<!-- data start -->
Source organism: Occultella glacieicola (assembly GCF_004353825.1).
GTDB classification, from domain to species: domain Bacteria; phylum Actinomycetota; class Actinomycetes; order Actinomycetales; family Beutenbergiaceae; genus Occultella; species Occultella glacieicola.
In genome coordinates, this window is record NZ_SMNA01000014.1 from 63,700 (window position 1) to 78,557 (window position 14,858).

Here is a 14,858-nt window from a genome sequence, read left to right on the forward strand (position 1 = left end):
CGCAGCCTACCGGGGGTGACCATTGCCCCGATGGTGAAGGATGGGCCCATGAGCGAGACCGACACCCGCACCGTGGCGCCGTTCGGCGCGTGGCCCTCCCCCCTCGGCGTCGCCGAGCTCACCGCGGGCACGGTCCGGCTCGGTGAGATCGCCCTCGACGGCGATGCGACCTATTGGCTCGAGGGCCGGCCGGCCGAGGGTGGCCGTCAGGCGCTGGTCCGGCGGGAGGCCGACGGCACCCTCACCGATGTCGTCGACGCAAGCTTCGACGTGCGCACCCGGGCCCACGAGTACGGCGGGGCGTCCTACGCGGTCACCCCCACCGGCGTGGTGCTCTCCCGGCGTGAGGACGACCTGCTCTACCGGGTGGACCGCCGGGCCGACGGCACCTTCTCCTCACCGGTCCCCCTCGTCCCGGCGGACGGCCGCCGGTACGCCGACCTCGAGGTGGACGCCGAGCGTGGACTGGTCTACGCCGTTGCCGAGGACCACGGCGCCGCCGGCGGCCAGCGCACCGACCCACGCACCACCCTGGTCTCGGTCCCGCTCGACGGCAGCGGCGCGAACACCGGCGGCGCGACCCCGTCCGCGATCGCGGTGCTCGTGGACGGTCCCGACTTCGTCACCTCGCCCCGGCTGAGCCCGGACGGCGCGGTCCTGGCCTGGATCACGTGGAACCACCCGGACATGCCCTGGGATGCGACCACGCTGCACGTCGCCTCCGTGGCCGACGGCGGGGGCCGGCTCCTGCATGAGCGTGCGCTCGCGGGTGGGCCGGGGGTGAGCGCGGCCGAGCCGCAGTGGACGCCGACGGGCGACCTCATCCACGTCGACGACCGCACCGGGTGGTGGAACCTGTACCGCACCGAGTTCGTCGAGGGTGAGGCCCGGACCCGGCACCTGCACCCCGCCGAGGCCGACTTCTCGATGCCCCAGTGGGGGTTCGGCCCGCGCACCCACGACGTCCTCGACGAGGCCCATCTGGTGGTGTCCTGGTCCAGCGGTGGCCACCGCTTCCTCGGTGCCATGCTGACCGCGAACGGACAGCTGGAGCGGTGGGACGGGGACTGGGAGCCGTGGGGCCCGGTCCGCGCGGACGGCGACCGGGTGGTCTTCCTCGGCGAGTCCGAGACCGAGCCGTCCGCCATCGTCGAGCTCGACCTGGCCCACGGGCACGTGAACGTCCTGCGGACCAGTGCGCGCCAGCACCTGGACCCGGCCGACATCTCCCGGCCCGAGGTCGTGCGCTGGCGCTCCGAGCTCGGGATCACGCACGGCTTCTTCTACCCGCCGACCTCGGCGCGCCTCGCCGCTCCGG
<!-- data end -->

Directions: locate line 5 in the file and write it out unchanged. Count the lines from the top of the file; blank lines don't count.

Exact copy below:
CGCAGCCTACCGGGGGTGACCATTGCCCCGATGGTGAAGGATGGGCCCATGAGCGAGACCGACACCCGCACCGTGGCGCCGTTCGGCGCGTGGCCCTCCCCCCTCGGCGTCGCCGAGCTCACCGCGGGCACGGTCCGGCTCGGTGAGATCGCCCTCGACGGCGATGCGACCTATTGGCTCGAGGGCCGGCCGGCCGAGGGTGGCCGTCAGGCGCTGGTCCGGCGGGAGGCCGACGGCACCCTCACCGATGTCGTCGACGCAAGCTTCGACGTGCGCACCCGGGCCCACGAGTACGGCGGGGCGTCCTACGCGGTCACCCCCACCGGCGTGGTGCTCTCCCGGCGTGAGGACGACCTGCTCTACCGGGTGGACCGCCGGGCCGACGGCACCTTCTCCTCACCGGTCCCCCTCGTCCCGGCGGACGGCCGCCGGTACGCCGACCTCGAGGTGGACGCCGAGCGTGGACTGGTCTACGCCGTTGCCGAGGACCACGGCGCCGCCGGCGGCCAGCGCACCGACCCACGCACCACCCTGGTCTCGGTCCCGCTCGACGGCAGCGGCGCGAACACCGGCGGCGCGACCCCGTCCGCGATCGCGGTGCTCGTGGACGGTCCCGACTTCGTCACCTCGCCCCGGCTGAGCCCGGACGGCGCGGTCCTGGCCTGGATCACGTGGAACCACCCGGACATGCCCTGGGATGCGACCACGCTGCACGTCGCCTCCGTGGCCGACGGCGGGGGCCGGCTCCTGCATGAGCGTGCGCTCGCGGGTGGGCCGGGGGTGAGCGCGGCCGAGCCGCAGTGGACGCCGACGGGCGACCTCATCCACGTCGACGACCGCACCGGGTGGTGGAACCTGTACCGCACCGAGTTCGTCGAGGGTGAGGCCCGGACCCGGCACCTGCACCCCGCCGAGGCCGACTTCTCGATGCCCCAGTGGGGGTTCGGCCCGCGCACCCACGACGTCCTCGACGAGGCCCATCTGGTGGTGTCCTGGTCCAGCGGTGGCCACCGCTTCCTCGGTGCCATGCTGACCGCGAACGGACAGCTGGAGCGGTGGGACGGGGACTGGGAGCCGTGGGGCCCGGTCCGCGCGGACGGCGACCGGGTGGTCTTCCTCGGCGAGTCCGAGACCGAGCCGTCCGCCATCGTCGAGCTCGACCTGGCCCACGGGCACGTGAACGTCCTGCGGACCAGTGCGCGCCAGCACCTGGACCCGGCCGACATCTCCCGGCCCGAGGTCGTGCGCTGGCGCTCCGAGCTCGGGATCACGCACGGCTTCTTCTACCCGCCGACCTCGGCGCGCCTCGCCGCTCCGG